Six Times That Hijabi Models Made Global Headlines
A lot of people seem to think that if you’re covered, you can’t be fashionable or trendy – but that’s obviously not the case.
In recent times we’ve seen more brands taking on hijabi women as models, in an effort to diversify and shatter the narrow ideals of the fashion and beauty industry.
The result? Some of the best collaborations and campaigns we’ve seen. Here are our favourites.
Mariah Idrissi for H&M
The 23-year-old Brit became H&M’s first ever Muslim model this year, starring in the Swedish brand’s campaign video for sustainable fashion.
Speaking to The Independent, Idrissi said that since the advert aired, she’s had girls contacting her online, saying: “I wanted to take my scarf off but now I’ve seen you I’m more confident.”
Despite the globally positive reaction to the campaign, Idrissi – who is of Pakistani and Moroccan descent – said she’s still had some commenters tell her the video was immoral.
Her answer? “Why can you not look decent and covered? You don’t need to be naked to look good. There is no restriction on having a personality if you wear a headscarf.”
Noor Tagouri for Playboy
The American journalist made waves this year after becoming the first Muslim hijabi to appear in the men’s magazine.
Tagouri defended her decision to appear in Playboy, which used to feature nudity, stating that it was part of her mission to quash the stereotype that Muslim women are submissive or oppressed because they wear a hijab.
In the shoot, Tagouri poses in a series of images which are all modest and demure.
“I will have succeeded in effecting change when all girls realise they can do anything they want without having to sacrifice who they are as a person,” she said in her interview.
Rahaf Khatib for Women’s Running
In October of this year, this American mum of three became the first hijabi to appear on the cover of a fitness magazine.
The six-time marathoner and two-time triathlete said she hoped the article would inspire other Muslim women to take up running.
“I feel like [other] covered women maybe are hesitant to get out of their comfort zones,” the 32-year-old told Women’s Running. “Maybe it’s a lack of apparel out there; maybe it’s all the negative press about Muslim women.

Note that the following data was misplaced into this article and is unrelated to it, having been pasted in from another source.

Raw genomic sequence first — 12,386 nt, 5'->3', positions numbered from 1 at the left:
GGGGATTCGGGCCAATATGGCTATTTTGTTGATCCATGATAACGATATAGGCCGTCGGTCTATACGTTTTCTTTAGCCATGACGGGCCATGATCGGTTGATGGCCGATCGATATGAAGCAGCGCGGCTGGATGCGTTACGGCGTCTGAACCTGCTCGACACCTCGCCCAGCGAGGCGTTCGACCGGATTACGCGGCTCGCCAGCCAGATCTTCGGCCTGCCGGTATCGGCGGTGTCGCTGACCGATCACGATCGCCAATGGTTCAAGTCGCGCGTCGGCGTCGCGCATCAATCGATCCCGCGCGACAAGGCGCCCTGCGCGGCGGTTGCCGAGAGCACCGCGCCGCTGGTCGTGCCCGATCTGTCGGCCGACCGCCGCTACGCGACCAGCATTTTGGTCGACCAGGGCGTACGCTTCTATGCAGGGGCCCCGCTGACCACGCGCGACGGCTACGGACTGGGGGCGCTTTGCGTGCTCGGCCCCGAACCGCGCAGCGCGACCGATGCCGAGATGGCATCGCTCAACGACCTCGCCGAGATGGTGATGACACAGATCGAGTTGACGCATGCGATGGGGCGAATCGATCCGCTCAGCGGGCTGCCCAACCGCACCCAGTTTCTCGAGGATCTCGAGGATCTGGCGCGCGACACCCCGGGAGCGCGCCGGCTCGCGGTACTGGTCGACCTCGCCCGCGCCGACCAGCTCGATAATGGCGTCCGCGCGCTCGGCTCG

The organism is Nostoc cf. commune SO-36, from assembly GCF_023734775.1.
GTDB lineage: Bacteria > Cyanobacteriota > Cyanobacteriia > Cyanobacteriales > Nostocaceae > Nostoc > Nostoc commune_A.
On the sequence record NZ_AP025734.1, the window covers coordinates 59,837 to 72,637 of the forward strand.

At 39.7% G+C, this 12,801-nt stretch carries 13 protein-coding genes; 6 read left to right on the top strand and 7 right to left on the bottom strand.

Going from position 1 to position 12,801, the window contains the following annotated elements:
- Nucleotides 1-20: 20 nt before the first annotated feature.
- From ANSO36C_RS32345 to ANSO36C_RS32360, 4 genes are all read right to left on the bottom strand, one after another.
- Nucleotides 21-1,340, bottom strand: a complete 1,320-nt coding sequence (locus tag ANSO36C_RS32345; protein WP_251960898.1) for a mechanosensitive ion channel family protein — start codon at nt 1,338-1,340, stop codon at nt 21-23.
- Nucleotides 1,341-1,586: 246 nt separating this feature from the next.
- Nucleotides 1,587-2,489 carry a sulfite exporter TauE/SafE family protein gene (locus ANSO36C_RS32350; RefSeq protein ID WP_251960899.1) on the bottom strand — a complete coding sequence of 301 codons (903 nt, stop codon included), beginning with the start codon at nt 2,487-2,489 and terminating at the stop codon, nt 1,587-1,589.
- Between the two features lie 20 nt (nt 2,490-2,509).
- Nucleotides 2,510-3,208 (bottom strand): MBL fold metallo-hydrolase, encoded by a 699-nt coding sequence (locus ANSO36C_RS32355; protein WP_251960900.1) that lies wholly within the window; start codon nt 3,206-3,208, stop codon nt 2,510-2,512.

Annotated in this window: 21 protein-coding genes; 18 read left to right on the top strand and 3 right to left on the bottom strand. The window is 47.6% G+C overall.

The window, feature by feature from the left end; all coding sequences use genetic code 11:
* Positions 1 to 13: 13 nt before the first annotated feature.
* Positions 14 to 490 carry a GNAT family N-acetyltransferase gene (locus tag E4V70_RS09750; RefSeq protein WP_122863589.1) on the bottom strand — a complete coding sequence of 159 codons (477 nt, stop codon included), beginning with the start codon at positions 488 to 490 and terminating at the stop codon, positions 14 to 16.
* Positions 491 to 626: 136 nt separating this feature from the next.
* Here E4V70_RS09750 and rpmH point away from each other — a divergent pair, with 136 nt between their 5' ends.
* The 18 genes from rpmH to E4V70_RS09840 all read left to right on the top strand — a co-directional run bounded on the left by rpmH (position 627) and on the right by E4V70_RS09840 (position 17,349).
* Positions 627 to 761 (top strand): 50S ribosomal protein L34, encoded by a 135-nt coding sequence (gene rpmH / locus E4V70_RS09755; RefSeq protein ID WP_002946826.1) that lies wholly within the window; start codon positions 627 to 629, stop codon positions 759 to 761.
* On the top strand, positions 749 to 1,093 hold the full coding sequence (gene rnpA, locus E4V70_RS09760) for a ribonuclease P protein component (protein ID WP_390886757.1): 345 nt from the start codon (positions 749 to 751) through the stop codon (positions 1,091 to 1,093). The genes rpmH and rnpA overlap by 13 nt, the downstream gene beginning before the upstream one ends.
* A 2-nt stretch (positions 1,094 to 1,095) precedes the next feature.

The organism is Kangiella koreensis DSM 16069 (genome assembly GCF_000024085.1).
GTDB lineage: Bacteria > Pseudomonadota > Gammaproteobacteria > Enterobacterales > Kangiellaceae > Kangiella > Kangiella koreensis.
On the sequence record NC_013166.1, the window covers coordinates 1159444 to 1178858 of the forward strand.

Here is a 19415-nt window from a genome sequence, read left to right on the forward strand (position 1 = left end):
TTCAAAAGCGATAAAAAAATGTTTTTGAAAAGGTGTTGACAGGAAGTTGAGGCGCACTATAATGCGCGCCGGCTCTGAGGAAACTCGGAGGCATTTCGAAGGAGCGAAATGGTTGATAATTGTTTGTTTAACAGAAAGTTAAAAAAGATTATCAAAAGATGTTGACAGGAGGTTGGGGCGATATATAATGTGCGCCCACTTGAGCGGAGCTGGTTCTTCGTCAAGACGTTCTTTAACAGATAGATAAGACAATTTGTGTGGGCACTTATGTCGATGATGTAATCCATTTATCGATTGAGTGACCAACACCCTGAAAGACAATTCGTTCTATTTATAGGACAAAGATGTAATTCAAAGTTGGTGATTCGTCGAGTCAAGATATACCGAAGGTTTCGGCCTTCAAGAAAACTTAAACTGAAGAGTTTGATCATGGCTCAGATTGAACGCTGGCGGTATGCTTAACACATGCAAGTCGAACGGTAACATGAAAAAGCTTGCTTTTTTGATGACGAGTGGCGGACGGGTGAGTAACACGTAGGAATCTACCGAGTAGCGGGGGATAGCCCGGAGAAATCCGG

“Don’t be afraid of how you’re going to be perceived. That should be the last thing on your mind. Go out there and do your thing.”
Dolce and Gabbana launch modesty collection
In honour of the luxury label’s vast Middle Eastern fans, Dolce & Gabbana released a hijab and abaya range this year.
The abayas and hijabs modelled below come in sheer georgette and satin weave charmeuse fabrics, bearing the Italian brand’s signature hallmarks, including jewel-encrusted lemons, giant daisies and a lace trim.
The campaign for the modest collection proved a big hit on social media, with fans praising Dolce & Gabbana for offering something fashionable and contemporary yet reserved.
Nura Afia for CoverGirl
Beauty fans the world over celebrated this week when the US makeup brand announced they had signed up their first hijabi ambassador.
American makeup artist Nura Afia is a Muslim blogger known for wearing a headscarf in her YouTube tutorials, and is now set to reach a much wider audience.
The 23-year-old is one of the faces of CoverGirl’s So Lashy! BlastPro Mascara campaign, meaning she’ll be on billboards and TVs all across the States.
Afia regularly experiments with the hijab in her videos, showing people how to tie a variety of turbans, as well as demonstrating a bundle of different makeup looks.
“I grew up being insecure about wearing the hijab and I never thought I would see Muslim women being represented on such a large scale…” Afia told Refinery29.
“I hope [this campaign] will show Muslim women that brands care about us as consumers and we’re important, especially hijabis. [We] can be featured on TV, [we] can be featured on billboards in Times Square. [We] can be represented.”
Anniesa Hasibuan at New York Fashion Week
Every single model sent down the catwalk by Indonesian designer Anniesa Hasibuan in September 2016’s NYFW wore a hijab – the first time an all-headscarf collection has been shown at the event.
The bold move – especially in light of the burqa and burkini bans in Europe – was met with a standing ovation.
The stunning spring/summer 2017 collection saw models draped in a patchwork of silks, bejewelled accessories and intricate lace.
“I did not realise the result can be this amazing, and I am thrilled and humbled by the welcome reaction given,” said Hasibuan following the show.
Images: Instagram/@covergirl, @runlikeahijabi, @nuralailalov, @stefanogabbana, @womensrunningmagazine, @ntagouri, @hm, Getty.